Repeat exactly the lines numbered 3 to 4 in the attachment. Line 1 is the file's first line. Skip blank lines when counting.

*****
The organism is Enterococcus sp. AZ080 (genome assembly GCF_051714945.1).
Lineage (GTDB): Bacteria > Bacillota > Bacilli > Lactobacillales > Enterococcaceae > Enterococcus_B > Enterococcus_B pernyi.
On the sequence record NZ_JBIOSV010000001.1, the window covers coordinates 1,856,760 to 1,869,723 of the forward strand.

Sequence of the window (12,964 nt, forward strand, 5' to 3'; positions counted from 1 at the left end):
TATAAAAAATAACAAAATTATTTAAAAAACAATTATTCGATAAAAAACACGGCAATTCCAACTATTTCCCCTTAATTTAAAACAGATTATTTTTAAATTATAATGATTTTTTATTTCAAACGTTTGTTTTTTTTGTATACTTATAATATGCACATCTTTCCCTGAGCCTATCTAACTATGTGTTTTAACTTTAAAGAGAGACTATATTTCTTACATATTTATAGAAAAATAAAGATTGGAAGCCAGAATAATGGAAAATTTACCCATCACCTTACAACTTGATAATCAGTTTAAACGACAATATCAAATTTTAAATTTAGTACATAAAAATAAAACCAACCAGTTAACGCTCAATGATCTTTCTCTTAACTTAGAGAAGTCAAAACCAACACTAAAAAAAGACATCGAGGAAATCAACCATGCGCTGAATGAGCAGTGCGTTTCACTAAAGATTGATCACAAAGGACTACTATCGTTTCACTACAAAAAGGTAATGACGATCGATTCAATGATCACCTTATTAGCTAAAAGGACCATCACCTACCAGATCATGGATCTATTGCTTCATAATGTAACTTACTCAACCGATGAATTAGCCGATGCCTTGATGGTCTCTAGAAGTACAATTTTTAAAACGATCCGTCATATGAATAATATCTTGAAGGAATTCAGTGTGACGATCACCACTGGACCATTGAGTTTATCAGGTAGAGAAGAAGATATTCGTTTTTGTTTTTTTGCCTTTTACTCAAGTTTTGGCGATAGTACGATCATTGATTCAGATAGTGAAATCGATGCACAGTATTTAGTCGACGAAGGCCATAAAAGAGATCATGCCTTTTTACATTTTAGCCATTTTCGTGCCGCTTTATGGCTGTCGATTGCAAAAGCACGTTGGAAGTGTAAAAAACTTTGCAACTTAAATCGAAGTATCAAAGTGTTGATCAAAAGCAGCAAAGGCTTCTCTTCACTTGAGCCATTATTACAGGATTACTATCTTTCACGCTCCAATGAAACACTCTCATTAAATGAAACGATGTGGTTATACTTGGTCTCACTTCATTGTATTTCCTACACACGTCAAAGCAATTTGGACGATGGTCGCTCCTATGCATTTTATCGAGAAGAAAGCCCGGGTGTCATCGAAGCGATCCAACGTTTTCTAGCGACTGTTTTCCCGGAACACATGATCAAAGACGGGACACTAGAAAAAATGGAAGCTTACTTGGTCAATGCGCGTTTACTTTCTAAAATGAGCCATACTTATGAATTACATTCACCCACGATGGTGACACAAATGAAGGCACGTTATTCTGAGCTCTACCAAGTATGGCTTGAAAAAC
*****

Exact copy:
On the sequence record NZ_JBIOSV010000001.1, the window covers coordinates 1,856,760 to 1,869,723 of the forward strand.

Sequence of the window (12,964 nt, forward strand, 5' to 3'; positions counted from 1 at the left end):